Goes On Within The Veil?
This series of works deals with vessels, such as cups, plates, glasses,
light-bulbs and teapots, that got broken by accident. Instead of throwing
them away I tried to put them in a preserved condition. There are always
certain occasions and causes for breaking a dish. They can be objectively
looked at when it is obvious how the dish got broken. The dish is taken
from the place where it has fallen apart and is wrapped and "sheltered" in
a thin transparent cloth. In this state the broken piece appears as something
valuable that has survived its own breakage. The seams on the covering
cloth refer to the points of fracture on the vessels. They represent "wounds" which
I recognize after wrapping the once broken and then repaired vessel. The
places where the pieces are taped together - the repaired points of fracture
- are in themselves not beautiful. I pass a white shiny silk thread through
the wrapping where the points of fracture are and this way the "wounds" are
given a gleam so that the broken object achieves a condition of beauty.
Therefore the embroidery represents in this series of works the line
of fracture and also a restoring of the image that was once broken.
In Japan we had the tradition of repairing dishes with Japanese lacquer
and golden foil -Japanese lacquer as glue, golden foil as color - this
way dishes could be passed through several generations. The generation
of my grandmother still used these kind of old dishes. After the Second
War and the impact of mass production, porcelain and glass vessels became cheaper.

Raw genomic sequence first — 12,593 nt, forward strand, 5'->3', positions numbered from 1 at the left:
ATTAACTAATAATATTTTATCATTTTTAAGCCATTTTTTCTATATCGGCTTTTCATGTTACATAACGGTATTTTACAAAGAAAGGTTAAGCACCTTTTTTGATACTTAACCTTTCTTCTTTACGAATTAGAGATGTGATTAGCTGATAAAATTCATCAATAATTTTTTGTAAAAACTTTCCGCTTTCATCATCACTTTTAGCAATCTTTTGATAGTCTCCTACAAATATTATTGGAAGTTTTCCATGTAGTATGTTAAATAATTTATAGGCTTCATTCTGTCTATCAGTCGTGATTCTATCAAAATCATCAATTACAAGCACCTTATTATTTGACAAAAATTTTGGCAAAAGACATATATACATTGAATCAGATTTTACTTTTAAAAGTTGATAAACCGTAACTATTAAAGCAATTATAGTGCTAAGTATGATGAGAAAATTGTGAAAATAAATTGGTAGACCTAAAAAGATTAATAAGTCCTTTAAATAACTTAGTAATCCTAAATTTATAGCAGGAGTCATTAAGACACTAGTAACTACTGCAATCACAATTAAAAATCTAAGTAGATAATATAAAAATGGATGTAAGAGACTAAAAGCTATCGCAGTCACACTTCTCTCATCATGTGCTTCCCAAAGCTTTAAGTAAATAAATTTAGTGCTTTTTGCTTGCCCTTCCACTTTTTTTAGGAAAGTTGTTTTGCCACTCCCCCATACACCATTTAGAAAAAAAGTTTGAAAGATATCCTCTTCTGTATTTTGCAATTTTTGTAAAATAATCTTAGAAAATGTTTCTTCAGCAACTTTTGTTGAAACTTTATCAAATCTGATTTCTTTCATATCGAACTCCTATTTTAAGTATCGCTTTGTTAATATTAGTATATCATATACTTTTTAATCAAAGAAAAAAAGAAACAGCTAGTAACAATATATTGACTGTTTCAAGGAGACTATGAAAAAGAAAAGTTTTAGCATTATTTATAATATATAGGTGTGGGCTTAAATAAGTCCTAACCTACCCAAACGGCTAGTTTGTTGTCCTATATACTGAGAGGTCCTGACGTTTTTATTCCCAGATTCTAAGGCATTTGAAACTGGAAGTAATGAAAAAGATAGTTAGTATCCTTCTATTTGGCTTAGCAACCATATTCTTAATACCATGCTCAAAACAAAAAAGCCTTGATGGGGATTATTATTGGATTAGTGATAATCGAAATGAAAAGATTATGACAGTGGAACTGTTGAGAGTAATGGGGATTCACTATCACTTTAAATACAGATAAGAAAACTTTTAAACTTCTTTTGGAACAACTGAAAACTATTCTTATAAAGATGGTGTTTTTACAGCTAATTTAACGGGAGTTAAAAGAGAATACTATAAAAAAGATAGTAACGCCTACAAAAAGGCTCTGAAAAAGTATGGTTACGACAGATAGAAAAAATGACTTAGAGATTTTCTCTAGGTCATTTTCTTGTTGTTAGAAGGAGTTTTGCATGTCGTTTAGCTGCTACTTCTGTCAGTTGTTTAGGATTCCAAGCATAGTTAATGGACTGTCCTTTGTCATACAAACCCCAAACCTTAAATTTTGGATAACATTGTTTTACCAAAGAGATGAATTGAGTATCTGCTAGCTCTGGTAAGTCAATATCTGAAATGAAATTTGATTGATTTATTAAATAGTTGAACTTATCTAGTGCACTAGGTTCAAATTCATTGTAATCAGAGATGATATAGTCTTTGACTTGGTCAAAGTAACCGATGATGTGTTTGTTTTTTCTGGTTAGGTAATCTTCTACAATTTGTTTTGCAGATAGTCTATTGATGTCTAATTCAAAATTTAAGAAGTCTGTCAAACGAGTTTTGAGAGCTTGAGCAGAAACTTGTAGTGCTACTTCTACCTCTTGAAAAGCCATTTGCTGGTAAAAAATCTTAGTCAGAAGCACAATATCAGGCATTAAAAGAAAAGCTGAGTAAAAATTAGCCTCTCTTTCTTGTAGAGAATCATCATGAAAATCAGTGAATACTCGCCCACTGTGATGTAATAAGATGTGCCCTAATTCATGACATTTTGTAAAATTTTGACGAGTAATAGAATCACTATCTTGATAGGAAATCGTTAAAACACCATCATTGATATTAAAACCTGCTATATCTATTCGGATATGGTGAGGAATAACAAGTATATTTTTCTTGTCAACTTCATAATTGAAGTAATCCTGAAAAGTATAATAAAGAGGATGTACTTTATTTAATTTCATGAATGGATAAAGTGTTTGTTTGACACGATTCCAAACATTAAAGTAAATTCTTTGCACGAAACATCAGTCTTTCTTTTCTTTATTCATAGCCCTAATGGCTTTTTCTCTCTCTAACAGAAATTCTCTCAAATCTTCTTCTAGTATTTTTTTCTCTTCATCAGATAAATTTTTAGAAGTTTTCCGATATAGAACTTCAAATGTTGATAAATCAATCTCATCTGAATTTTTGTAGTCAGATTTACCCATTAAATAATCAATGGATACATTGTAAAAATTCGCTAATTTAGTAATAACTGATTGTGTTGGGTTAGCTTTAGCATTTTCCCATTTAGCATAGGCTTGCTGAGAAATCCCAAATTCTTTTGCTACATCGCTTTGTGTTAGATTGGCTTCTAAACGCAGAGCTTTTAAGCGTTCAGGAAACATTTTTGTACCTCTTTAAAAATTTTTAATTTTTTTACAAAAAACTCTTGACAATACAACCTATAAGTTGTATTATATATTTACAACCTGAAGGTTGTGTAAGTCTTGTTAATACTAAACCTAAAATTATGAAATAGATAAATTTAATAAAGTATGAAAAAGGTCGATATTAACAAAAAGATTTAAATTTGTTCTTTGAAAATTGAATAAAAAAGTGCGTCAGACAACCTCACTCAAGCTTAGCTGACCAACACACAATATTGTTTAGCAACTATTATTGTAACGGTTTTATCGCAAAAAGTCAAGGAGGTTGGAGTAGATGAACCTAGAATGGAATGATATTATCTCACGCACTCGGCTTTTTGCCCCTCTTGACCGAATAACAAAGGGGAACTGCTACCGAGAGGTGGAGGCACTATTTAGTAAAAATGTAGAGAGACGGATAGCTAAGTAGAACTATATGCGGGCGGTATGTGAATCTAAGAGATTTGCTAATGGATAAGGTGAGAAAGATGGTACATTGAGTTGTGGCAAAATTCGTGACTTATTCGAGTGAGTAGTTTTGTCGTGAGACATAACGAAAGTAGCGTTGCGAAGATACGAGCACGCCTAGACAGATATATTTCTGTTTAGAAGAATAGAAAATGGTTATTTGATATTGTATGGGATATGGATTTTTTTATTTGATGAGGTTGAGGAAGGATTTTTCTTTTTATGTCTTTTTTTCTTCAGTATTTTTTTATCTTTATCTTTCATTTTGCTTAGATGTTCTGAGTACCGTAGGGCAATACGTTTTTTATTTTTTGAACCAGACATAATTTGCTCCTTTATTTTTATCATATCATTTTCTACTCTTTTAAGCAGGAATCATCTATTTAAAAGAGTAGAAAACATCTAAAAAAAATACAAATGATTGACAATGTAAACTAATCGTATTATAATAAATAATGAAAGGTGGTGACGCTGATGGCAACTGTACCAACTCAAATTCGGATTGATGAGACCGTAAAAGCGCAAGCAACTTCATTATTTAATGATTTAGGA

As more cheap vessels were on the market, less respect was awarded
to towards the old tradition of repairing, so that this technique was almost
forgotten. Nowadays it is only used in restoring old furniture. I have
always felt strange in the current situation of throwing things quickly away.
This feeling was one of my motives in creating this series of works.
All the vessels which I have repaired in Berlin are all second hand articles
bought here. They belonged to other people who had used them carefully
but who had had to sell them for different reasons. They are important
objects with their own history. Such things I can not throw away even when
one of my guests breaks a dish by accident or when it falls down from the
strongly shaking washing machine. I could use them again if I would use
the old Japanese technique to repair them with Japanese lack and golden
But I hesitate to use modern chemical adhesive for dishes, which
are used for eating. Also I doubt the usefulness of dishes, which have
been repaired with such adhesive. Therefore the taped vessel is only in
a temporary condition. Fragments of the tea-cup and a saucer, which have
both fallen down from the washing machine were temporarily taped together
and wrapped with a semi-transparent cloth. This wrapped cup reminds me
of the strong movements of my washing machine. One plate that broke when
friend of mine let a heavy fork fall on it was also repaired.
Theremembrance of the tragic moment which cannot be reversed is not the
mainissue for me, much more important for me is that the plate is still
treated with respect after this occasion by carefully veiling and embroidering